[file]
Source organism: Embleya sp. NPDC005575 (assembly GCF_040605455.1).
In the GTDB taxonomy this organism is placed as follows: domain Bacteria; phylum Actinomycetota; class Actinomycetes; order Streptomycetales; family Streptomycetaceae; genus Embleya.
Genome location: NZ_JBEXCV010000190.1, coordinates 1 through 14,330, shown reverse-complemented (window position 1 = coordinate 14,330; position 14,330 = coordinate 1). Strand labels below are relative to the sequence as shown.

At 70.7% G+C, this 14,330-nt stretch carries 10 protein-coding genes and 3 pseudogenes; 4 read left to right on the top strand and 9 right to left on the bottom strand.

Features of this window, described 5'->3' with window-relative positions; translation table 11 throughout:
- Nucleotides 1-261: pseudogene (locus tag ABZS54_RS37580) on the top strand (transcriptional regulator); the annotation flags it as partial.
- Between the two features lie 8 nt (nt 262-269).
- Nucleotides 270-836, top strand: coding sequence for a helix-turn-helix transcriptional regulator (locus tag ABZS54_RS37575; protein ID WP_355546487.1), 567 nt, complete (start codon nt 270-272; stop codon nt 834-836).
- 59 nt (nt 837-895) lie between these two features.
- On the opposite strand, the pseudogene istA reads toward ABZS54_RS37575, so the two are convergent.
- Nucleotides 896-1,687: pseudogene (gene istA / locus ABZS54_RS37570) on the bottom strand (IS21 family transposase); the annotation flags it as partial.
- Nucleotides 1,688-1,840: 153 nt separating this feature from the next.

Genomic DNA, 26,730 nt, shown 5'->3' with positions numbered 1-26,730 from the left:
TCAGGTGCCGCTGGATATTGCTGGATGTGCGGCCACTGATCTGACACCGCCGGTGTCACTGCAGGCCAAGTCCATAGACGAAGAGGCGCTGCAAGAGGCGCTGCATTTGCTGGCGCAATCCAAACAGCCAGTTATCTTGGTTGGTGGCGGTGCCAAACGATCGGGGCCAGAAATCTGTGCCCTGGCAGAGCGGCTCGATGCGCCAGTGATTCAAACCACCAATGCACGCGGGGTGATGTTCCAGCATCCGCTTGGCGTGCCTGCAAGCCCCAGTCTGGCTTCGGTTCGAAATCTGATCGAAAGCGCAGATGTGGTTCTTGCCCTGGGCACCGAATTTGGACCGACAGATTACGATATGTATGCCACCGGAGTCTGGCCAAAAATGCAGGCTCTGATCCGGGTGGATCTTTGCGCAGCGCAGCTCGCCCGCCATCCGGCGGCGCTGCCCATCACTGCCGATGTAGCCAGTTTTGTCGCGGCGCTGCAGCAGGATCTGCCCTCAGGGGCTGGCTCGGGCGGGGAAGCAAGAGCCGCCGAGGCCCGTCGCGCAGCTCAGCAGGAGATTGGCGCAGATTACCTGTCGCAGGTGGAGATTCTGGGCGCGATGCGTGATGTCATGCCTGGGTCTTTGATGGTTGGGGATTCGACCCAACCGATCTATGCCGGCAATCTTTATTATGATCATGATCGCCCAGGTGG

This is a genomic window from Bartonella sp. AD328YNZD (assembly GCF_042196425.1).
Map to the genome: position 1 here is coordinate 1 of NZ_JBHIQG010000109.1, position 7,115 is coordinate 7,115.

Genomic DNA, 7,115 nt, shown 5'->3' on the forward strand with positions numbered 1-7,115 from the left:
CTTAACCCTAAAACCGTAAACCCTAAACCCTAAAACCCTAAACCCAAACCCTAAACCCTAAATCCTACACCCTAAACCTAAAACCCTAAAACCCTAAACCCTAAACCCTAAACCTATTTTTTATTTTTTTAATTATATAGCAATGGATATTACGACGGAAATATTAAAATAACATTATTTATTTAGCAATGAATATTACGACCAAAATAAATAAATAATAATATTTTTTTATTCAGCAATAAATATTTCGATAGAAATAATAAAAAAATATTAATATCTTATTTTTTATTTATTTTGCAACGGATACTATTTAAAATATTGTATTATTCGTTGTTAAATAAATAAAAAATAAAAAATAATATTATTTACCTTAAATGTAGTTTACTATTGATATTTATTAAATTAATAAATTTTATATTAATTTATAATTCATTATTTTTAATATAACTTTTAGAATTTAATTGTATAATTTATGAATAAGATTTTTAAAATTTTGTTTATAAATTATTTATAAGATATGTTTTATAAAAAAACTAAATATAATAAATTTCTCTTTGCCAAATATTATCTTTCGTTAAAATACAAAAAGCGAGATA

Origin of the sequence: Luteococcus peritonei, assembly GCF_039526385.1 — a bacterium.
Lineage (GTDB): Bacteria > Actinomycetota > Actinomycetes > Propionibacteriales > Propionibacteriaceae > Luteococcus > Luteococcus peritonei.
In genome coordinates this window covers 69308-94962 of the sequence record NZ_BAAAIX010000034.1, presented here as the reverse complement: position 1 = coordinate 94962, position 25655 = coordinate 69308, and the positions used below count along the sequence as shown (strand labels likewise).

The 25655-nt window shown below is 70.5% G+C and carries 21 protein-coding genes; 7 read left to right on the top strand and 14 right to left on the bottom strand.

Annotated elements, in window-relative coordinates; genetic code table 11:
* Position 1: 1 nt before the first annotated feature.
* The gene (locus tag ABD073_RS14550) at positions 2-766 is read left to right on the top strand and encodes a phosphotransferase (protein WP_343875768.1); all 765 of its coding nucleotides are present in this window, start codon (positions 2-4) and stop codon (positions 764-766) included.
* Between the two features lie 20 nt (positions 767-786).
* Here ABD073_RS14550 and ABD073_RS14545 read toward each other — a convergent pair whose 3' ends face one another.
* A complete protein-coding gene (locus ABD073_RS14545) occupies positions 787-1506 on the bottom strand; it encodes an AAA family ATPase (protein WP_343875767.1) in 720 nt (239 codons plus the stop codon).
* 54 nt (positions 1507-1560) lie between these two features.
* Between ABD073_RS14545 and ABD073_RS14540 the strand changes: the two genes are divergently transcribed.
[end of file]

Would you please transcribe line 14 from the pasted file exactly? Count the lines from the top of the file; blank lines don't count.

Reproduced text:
TCAGGTGCCGCTGGATATTGCTGGATGTGCGGCCACTGATCTGACACCGCCGGTGTCACTGCAGGCCAAGTCCATAGACGAAGAGGCGCTGCAAGAGGCGCTGCATTTGCTGGCGCAATCCAAACAGCCAGTTATCTTGGTTGGTGGCGGTGCCAAACGATCGGGGCCAGAAATCTGTGCCCTGGCAGAGCGGCTCGATGCGCCAGTGATTCAAACCACCAATGCACGCGGGGTGATGTTCCAGCATCCGCTTGGCGTGCCTGCAAGCCCCAGTCTGGCTTCGGTTCGAAATCTGATCGAAAGCGCAGATGTGGTTCTTGCCCTGGGCACCGAATTTGGACCGACAGATTACGATATGTATGCCACCGGAGTCTGGCCAAAAATGCAGGCTCTGATCCGGGTGGATCTTTGCGCAGCGCAGCTCGCCCGCCATCCGGCGGCGCTGCCCATCACTGCCGATGTAGCCAGTTTTGTCGCGGCGCTGCAGCAGGATCTGCCCTCAGGGGCTGGCTCGGGCGGGGAAGCAAGAGCCGCCGAGGCCCGTCGCGCAGCTCAGCAGGAGATTGGCGCAGATTACCTGTCGCAGGTGGAGATTCTGGGCGCGATGCGTGATGTCATGCCTGGGTCTTTGATGGTTGGGGATTCGACCCAACCGATCTATGCCGGCAATCTTTATTATGATCATGATCGCCCAGGTGG